Radishes are a type of root vegetable that belongs to the mustard family. They come in many shapes, sizes and colours, which range from red, to purple and even to black. Their flavour also varies and can be mild or peppery. Sometimes radishes are sold complete with their leaves, which are also edible.
There are so many different radish varieties, but the ones we most commonly find are cherry belle radishes. These radishes have small bulbs with a vibrant pink exterior and white flesh. Cherry belle radishes are sweet and peppery with a wonderful crunch.
French breakfast radishes look similar to cherry belles, but are oblong in shape and have white tips.
Daikon radishes are much larger and longer than other radishes; in fact they can grow up to 1½ feet long! They are usually white in colour, although black ones do exist. They are milder in flavour compared to the more common pink varieties but still have a crisp texture. In fact, their flavour tends to vary throughout the vegetable. The bottom is usually more poignant and the top tends to be sweeter. Their aroma is very earthy. Daikon is commonly used in Asian dishes, and is an important part of the base for the famous pho broth in Vietnamese cuisine. It is also enjoyed as a tender vegetable in soups or stews in Chinese cuisine.
Watermelon radishes have a green and white exterior and bright pink interior, hence their watermelon moniker. They are tender crisp and mild, with a slightly peppery bite.
Black radishes are closer to the size of an apple, and have a black/brown exterior and creamy white flesh. They have a strong, heated bite with a slight bitterness. They make wonderful garnishes when sliced thin, by adding a tender crispness and great flavour!
How to Select and Store Radishes
Choose radishes that feel firm when squeezed gently. If they feel soft, it’s likely the inside won’t be very crunchy. Radishes should be unblemished and vibrantly coloured. If the radishes come with leaves, make sure they are also brightly coloured and avoid greens that are limp or wilted.
To store, remove leaves. Green radish tops are edible but don’t stay fresh for very long, so they should be stored separately and enjoyed within a day or two. Place radish roots in a plastic bag where they can be refrigerated for up to a week.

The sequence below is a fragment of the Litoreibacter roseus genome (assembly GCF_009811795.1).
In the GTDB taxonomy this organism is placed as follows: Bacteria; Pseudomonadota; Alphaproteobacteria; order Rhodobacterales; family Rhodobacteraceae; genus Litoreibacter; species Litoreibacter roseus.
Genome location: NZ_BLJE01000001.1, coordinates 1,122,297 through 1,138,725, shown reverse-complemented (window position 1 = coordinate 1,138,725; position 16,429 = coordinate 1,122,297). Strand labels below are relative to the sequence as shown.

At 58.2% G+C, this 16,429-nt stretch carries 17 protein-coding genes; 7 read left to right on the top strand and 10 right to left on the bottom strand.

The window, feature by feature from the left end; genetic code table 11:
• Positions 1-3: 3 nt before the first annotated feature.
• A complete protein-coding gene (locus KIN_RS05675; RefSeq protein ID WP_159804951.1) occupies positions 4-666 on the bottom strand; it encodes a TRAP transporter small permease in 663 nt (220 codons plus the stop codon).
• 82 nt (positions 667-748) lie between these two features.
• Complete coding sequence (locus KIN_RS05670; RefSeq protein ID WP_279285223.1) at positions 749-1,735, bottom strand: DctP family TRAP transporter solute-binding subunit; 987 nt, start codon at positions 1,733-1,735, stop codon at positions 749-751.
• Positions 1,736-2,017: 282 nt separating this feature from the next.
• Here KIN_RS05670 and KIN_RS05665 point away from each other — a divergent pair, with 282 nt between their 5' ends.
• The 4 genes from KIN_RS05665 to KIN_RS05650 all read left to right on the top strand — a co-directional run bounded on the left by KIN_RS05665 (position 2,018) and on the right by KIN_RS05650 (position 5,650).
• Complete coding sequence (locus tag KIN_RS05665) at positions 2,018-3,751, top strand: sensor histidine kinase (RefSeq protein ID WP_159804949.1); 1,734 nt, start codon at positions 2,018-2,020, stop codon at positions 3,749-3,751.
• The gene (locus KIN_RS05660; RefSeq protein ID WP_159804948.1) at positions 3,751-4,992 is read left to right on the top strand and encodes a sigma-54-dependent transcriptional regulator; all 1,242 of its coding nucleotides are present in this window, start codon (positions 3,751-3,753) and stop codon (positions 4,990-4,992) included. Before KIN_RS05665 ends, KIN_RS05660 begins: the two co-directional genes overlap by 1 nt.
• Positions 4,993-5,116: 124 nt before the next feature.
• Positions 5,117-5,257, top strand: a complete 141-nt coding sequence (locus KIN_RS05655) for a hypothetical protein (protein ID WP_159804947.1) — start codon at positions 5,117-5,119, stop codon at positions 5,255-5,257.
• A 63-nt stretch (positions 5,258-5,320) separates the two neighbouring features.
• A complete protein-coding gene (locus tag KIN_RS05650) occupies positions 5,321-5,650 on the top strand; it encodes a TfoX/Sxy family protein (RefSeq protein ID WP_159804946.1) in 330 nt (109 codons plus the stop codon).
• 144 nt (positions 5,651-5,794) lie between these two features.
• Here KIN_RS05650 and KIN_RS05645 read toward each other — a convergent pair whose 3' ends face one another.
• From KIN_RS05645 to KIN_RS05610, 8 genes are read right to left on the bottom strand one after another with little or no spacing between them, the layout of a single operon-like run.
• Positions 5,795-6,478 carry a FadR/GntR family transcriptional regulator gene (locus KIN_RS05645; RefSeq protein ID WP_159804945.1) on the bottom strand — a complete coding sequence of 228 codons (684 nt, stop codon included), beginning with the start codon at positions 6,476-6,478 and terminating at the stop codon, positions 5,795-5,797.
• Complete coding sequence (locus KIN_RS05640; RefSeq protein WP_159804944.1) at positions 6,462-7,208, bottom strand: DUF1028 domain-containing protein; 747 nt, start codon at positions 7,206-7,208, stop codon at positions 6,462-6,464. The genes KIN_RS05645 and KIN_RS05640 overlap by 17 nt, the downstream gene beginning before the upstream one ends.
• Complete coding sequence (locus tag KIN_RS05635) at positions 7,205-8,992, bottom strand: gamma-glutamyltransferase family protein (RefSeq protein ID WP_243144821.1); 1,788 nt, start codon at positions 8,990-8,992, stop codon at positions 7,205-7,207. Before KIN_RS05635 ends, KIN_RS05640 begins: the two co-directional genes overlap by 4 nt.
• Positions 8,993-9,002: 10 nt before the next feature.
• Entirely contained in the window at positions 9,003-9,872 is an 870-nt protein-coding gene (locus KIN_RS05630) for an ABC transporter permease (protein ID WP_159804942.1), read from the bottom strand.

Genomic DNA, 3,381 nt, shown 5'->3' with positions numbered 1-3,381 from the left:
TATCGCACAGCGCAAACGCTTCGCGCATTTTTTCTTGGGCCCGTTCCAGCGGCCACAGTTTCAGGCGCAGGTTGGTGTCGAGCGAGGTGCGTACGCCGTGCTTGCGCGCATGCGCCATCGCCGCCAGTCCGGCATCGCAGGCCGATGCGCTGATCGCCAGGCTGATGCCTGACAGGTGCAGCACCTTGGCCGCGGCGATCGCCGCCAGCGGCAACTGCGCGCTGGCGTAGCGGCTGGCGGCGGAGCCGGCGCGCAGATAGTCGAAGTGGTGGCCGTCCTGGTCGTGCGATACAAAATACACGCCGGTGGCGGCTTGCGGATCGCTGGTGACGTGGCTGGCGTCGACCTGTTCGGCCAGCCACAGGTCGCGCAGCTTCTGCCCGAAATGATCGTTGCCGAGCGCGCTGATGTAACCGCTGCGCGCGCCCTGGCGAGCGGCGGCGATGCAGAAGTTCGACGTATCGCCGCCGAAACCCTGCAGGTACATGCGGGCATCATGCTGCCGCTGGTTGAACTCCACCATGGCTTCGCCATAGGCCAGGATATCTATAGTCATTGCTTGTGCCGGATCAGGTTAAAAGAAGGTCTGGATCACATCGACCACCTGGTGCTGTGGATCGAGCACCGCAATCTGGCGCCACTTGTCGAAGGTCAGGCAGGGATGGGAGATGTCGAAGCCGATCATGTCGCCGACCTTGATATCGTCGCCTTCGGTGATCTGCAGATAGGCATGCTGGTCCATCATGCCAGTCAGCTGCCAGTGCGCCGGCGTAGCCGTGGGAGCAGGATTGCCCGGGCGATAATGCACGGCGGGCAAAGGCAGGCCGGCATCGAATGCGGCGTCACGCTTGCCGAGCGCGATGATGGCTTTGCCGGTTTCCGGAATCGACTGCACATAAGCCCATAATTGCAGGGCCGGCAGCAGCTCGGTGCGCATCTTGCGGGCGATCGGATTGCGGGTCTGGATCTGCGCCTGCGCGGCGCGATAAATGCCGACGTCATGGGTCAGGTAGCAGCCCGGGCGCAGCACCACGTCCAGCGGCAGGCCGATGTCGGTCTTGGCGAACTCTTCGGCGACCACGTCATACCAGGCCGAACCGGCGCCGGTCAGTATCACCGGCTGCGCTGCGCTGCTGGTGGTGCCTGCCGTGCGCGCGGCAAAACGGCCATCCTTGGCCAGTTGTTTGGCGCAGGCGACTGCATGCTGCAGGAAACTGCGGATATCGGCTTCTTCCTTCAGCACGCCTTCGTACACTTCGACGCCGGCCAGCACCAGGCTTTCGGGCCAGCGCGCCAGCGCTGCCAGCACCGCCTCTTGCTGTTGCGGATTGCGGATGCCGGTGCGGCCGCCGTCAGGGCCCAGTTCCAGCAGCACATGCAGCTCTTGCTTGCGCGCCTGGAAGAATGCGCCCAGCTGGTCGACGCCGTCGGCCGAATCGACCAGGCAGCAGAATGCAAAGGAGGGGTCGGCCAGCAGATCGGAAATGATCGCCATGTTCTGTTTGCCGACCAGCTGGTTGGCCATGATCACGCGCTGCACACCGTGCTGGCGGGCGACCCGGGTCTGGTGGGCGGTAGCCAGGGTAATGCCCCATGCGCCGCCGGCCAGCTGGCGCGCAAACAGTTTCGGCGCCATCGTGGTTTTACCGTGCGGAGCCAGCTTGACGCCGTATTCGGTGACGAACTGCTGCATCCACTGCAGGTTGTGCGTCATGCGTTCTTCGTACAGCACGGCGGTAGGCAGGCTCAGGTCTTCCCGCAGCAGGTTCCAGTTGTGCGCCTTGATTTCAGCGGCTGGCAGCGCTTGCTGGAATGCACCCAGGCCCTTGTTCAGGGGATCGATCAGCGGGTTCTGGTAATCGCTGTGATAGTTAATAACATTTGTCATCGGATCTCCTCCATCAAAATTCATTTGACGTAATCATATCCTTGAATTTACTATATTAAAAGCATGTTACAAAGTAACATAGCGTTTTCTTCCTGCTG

To Freeze Radishes
Radishes are best consumed fresh, but if you want to use some for stews, stocks, or soups later on, feel free to freeze them.
To freeze, remove any stems or leaves from the radish and wash well. To freeze the radishes, cut them into slices or medallions (depending on how you plan on using them later), then blanch in a pot of water at a rolling boil. The thicker the slices, the longer the blanch time. Thinly sliced radishes may take only 10 seconds, but thicker medallions may even take up to a minute or two.
Plunge radishes into an ice bath once cooked, then transfer to a baked sheet to flash freeze. Once frozen, transfer to an airtight bag or container and use within a year.
Similarly, to freeze the greens, blanch in boiling water until bright green and wilted, then transfer to an ice bath. Freeze with the stems spread apart, then transfer to an airtight container. Once defrosted, the leaves will be wilted so are best used in some form of purée.
How to Prepare Radishes
Wash radish tops as you would any other leafy green vegetable, using cool water and a salad spinner. Alternatively, dry them with a clean paper towel or tea towel. Enjoy them raw or lightly sautéed as you might cook spinach. They have a peppery taste.
When you are ready to use your radish roots, wash them well and trim the ends. Remove any little “hairs” or roots by just breaking them off. Raw radishes can be enjoyed whole or sliced. They can also be grated or cut into thin strips to add a subtle bite to a recipe – try adding raw grated radish to a potato or tuna salad.
Radishes are also delicious sautéed or roasted – all they need is a little salt, pepper and olive oil. When you cook a radish, the peppery taste will mellow.
Half a pound of radishes will yield about 1 2/3 cups sliced.
- Radishes can be eaten raw or cooked! Grate them to add to coleslaw, slice them for a fresh salad, simply roast them or try them in a traditional Viet Pho soup!
- In season, buy lots of fresh radishes and pickle them! Try our Pickled Radish recipe from Canadian cookbook author Amy Bronee.
- Radish tops are edible and add a peppery bite to a salad. If leaves are a little wilted, try refreshing them by soaking them in a bowl of cold water.
- To make radishes extra crisp, soak them in ice water for an hour in the fridge. This will make them extra crunchy and ready for the crudité platter or salad.
- If you find radishes are a little too strong, peel the skin, as that is where most of the heat lies.
- Radishes are available all year but our local season is usually from May to November.
Radishes go well with
Fruits and Veggies: avocado, celery, scallion, lemon, cauliflower, peas, tomatoes, asparagus, broccoli, and spring greens
Herbs & Spices: Parsley, pepper, chives, thyme, cilantro, and dill
Savoury: crab, grains like farro, rice, or millet, lentils, pork, tofu, and eggs
Other: cream cheese, vinegar, cream, and feta
Radishes are wonderful when shaved or sliced thinly and added to salads or added as a garnish. Try them in a grain or salad bowl for some extra texture and flavour, or add them on top of tacos for a little pop of colour and bite.
To mellow out the peppery heat from radishes, roast them to bring out their sweetness with a little olive oil and salt. They’re perfect as a side dish!
According to the Canadian Nutrient File, 100 grams of radishes (about 1 cup of sliced radishes) contain a great number of your daily-recommended intake of nutrients: 30% of Vitamin C, 14% of folate, 8% of fibre (2 g), 8% of potassium, 5% of magnesium, and 3% of iron.